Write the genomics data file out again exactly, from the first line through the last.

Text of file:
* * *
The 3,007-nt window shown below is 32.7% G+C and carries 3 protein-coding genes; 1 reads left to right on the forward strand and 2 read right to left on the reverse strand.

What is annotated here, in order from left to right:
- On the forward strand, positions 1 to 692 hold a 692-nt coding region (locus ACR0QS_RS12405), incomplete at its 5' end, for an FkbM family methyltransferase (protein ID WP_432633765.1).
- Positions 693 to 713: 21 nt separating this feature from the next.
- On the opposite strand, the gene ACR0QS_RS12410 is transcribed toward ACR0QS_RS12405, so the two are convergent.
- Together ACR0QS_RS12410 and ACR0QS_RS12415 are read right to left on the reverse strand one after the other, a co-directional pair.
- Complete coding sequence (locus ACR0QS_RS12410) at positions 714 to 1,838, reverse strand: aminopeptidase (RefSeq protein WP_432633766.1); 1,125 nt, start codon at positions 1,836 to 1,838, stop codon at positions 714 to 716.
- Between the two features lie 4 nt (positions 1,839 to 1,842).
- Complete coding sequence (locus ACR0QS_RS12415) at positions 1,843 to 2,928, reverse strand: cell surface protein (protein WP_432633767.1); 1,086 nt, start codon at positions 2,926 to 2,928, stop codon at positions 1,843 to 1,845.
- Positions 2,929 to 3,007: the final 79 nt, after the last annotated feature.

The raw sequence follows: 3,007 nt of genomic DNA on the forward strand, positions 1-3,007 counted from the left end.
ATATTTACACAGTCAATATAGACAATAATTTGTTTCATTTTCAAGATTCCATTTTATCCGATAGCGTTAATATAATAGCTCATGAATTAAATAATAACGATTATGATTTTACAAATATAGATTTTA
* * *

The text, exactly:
The 3,007-nt window shown below is 32.7% G+C and carries 3 protein-coding genes; 1 reads left to right on the forward strand and 2 read right to left on the reverse strand.

What is annotated here, in order from left to right:
- On the forward strand, positions 1 to 692 hold a 692-nt coding region (locus ACR0QS_RS12405), incomplete at its 5' end, for an FkbM family methyltransferase (protein ID WP_432633765.1).
- Positions 693 to 713: 21 nt separating this feature from the next.
- On the opposite strand, the gene ACR0QS_RS12410 is transcribed toward ACR0QS_RS12405, so the two are convergent.
- Together ACR0QS_RS12410 and ACR0QS_RS12415 are read right to left on the reverse strand one after the other, a co-directional pair.
- Complete coding sequence (locus ACR0QS_RS12410) at positions 714 to 1,838, reverse strand: aminopeptidase (RefSeq protein WP_432633766.1); 1,125 nt, start codon at positions 1,836 to 1,838, stop codon at positions 714 to 716.
- Between the two features lie 4 nt (positions 1,839 to 1,842).
- Complete coding sequence (locus ACR0QS_RS12415) at positions 1,843 to 2,928, reverse strand: cell surface protein (protein WP_432633767.1); 1,086 nt, start codon at positions 2,926 to 2,928, stop codon at positions 1,843 to 1,845.
- Positions 2,929 to 3,007: the final 79 nt, after the last annotated feature.

The raw sequence follows: 3,007 nt of genomic DNA on the forward strand, positions 1-3,007 counted from the left end.
ATATTTACACAGTCAATATAGACAATAATTTGTTTCATTTTCAAGATTCCATTTTATCCGATAGCGTTAATATAATAGCTCATGAATTAAATAATAACGATTATGATTTTACAAATATAGATTTTA